Cyberspace: No Definitive Definition
Labeling cyberspace is no easy task. Countless people have tried to define it since William Gibson first coined the phrase in his 1984 novel Neuromancer. Regardless of whether a unified meaning is ever reached, it seems like almost everyone has an opinion.
The notion of cyberspace can be explained in a number of different ways. A simple Google search of “what is cyberspace?” brings back the website’s definition: the notional environment in which communication over computer networks occurs. Collins English dictionary defines it as: “all of the data stored in a large computer or network represented as a three-dimensional model through which a virtual-reality user can move.” David Birch and S. Peter Buck further back this description with “Cyberspace is an extension of the idea of virtual reality. Instead of seeing computer data converted into pictures that come from human experience (as in a flight simulator), or extensions from human experience (such as the “desktop” metaphor used with personal computers), cyberspace comprises computers, telecommunications, software and data in a more abstract form.”
Rain Ottis and Peeter Lorents expand these ideas in their publication “Cyberspace: Definitions and Implications.” They note that the aspect of time is missing in most explanations and describe cyberspace as “a time-dependent set of interconnected information systems and the human users that interact with these systems.” The article also refers to it as “unthinkably complex.” I whole heartedly agree with the latter statement.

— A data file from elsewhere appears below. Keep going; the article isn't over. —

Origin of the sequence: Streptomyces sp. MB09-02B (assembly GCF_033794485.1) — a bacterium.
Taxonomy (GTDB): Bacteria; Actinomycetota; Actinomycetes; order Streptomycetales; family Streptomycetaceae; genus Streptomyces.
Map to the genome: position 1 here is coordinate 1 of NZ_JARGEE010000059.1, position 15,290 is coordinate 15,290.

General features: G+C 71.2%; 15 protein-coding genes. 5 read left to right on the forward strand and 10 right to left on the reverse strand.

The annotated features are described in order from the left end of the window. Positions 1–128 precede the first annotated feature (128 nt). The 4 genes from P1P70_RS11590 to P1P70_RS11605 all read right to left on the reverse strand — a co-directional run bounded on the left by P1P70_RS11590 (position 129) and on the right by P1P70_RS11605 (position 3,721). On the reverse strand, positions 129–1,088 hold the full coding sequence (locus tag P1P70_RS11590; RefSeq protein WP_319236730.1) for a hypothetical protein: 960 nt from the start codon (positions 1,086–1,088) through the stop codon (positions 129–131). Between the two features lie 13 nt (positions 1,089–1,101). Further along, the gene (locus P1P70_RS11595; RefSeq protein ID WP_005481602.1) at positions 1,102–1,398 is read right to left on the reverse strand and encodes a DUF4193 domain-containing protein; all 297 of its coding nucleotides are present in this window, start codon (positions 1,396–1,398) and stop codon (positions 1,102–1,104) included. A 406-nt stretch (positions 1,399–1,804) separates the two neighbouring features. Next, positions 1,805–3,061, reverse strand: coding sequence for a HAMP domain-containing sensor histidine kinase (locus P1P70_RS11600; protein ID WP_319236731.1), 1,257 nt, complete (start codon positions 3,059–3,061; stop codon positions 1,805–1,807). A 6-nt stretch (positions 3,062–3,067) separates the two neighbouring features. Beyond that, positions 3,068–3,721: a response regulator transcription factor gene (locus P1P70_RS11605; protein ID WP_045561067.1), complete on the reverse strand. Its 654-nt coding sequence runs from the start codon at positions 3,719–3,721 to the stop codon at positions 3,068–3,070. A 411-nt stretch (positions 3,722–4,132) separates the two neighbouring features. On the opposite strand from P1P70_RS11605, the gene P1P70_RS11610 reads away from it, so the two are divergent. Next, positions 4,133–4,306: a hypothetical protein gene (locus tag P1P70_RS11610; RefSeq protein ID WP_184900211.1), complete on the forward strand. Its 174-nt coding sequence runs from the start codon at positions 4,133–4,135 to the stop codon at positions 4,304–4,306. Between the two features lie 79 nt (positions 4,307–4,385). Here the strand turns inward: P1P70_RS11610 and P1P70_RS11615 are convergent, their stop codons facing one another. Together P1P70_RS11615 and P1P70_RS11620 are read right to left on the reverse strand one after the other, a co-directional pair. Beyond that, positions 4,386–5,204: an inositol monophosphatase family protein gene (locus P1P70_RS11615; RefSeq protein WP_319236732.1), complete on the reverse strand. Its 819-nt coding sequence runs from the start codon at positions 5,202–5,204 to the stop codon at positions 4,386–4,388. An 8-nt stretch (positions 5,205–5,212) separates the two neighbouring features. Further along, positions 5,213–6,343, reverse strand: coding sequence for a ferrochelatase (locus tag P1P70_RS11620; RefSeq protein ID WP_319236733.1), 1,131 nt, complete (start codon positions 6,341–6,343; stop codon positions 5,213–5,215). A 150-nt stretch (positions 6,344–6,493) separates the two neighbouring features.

Trying to wrap my brain around the question of “what is cyberspace?” and devise my own opinion makes my head feel like it’s going to implode. While most definitions refer to it as being computer based, I agree with Mr. Yurgens about it being invented with the introduction of the electrical telegraph. The electrical telegraph made it possible to transmit information over vast physical distance in short periods of time. I view cyberspace as a realm where communication is not stifled by the limitations of physical attributes. If I wanted to hand deliver a message to someone in Beijing, China, I would have to drive to Detroit Metro Airport, board a plane and fly for twenty hours. With the internet, the same message can be delivered in minutes, if not seconds. I see cyberspace as a platform for the instantaneous exchange of ideas via technology. It seems to have effectively flattened the world, and as everyone knows, the fastest way to get from point A to point B is a straight line.
I also consider cyberspace to be our collective consciousness. It has allowed us to befriend (and sometimes hate) people who we would never have had a chance to before. It has opened up the minds of countless people and showed us how small we are in the grand scheme of things. It has given a voice to the voiceless, and played a major part in the uprisings against tyranny across the changing world. The information offered in cyberspace continues to alter the spirit and mood of our era. In my opinion, cyberspace will never be clearly defined because it will never cease to evolve.
“Cyberspace.” Google.com definition. 10 Jan. 2012.
“Cyberspace.” Collins English Dictionary – Complete & Unabridged 10th Edition. 2009
Birch, David G.W., and S. Peter Buck. “What Is Cyberspace?” The Cyberpunk Project. Web. 10 Jan. 2012. <http://project.cyberpunk.ru/idb/what_is_cyberspace.html>.
Rain Ottis and Peeter Lorents. “Cyberspace: Definition and Implications” Cooperative Cyber Defense Centre of Excellence 2010. Web. 10 Jan. 2012. <http://www.ccdcoe.org/articles/2010/Ottis_Lorents_CyberspaceDefinition.pdf>.